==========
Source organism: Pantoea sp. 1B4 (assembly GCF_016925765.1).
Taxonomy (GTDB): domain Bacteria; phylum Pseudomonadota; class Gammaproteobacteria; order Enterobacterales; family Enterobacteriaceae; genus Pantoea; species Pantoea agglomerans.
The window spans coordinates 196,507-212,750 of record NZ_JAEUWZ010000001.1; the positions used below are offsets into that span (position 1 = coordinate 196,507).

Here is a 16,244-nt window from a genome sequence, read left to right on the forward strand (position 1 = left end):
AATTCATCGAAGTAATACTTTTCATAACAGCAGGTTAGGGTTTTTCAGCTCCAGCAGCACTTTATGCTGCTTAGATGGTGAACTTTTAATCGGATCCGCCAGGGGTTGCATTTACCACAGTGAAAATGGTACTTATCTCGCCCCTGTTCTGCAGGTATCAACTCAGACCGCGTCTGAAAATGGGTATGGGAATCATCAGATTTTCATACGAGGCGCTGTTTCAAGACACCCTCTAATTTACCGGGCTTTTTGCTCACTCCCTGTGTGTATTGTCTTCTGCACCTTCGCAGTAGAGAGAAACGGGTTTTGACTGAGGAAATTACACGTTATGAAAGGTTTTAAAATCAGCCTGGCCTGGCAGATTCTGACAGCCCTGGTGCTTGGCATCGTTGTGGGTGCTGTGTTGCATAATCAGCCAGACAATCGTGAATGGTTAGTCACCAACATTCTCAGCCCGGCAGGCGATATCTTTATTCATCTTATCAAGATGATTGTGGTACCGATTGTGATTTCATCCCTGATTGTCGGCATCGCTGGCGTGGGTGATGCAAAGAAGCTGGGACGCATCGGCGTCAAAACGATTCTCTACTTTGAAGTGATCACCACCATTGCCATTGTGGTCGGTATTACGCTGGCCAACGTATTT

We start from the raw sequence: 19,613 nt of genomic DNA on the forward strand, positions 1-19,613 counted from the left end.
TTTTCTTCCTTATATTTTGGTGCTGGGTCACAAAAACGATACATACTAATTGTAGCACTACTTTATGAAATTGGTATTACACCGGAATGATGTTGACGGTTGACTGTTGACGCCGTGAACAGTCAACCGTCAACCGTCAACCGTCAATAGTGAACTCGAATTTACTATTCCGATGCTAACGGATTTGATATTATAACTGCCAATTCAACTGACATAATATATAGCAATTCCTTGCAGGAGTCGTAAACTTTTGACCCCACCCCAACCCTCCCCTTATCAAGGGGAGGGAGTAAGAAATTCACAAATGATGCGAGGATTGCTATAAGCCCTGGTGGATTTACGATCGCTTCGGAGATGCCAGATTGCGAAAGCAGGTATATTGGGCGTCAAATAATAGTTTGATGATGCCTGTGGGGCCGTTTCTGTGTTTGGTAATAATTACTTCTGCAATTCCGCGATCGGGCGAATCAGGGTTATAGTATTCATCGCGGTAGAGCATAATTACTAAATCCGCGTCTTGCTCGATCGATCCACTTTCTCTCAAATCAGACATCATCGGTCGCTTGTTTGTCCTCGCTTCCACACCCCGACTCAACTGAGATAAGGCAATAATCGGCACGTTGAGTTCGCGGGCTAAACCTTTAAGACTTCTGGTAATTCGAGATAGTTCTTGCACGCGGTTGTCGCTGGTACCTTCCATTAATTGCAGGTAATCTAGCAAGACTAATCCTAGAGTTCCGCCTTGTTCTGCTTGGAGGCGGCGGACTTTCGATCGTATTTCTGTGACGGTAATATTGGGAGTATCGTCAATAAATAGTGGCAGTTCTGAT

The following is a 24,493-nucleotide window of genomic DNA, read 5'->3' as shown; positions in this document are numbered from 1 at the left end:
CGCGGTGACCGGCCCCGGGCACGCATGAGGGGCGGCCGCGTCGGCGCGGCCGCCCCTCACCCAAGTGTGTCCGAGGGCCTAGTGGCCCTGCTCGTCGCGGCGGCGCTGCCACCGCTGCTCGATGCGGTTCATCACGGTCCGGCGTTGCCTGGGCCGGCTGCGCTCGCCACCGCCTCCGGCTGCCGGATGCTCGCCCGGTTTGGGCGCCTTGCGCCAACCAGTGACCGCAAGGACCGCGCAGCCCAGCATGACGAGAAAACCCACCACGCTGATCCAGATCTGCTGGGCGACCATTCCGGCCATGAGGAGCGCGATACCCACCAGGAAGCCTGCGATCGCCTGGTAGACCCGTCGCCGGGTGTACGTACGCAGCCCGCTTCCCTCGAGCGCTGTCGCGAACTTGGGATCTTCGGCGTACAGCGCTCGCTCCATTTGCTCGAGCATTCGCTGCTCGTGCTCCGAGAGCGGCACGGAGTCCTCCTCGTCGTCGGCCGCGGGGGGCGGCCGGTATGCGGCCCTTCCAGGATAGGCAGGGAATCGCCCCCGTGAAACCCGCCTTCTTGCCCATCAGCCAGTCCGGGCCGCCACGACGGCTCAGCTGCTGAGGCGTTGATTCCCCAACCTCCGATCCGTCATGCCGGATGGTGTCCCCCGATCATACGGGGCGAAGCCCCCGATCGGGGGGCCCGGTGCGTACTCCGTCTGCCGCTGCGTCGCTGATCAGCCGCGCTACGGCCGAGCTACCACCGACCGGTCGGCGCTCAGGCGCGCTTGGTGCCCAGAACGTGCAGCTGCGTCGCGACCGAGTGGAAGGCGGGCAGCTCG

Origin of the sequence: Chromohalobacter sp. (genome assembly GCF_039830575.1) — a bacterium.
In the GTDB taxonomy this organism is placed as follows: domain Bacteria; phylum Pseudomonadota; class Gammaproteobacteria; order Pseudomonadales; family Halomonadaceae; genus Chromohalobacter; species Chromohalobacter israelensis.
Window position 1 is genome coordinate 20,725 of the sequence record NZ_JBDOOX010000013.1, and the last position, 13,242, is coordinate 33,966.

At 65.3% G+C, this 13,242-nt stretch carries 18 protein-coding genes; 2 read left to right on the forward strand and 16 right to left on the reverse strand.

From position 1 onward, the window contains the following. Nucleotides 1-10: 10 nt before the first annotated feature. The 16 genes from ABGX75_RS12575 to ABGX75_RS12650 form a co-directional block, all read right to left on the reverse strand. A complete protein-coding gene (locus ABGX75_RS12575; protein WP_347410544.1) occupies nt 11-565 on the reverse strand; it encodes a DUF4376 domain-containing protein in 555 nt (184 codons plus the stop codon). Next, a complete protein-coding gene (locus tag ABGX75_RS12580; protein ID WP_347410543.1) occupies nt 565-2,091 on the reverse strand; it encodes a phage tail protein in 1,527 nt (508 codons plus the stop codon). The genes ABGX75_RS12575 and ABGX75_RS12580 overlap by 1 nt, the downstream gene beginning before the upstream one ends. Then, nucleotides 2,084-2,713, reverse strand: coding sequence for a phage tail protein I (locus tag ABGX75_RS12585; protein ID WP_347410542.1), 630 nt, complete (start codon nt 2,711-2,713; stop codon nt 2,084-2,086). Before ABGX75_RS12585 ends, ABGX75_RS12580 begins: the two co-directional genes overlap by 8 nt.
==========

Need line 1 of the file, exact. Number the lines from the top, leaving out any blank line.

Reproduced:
Source organism: Pantoea sp. 1B4 (assembly GCF_016925765.1).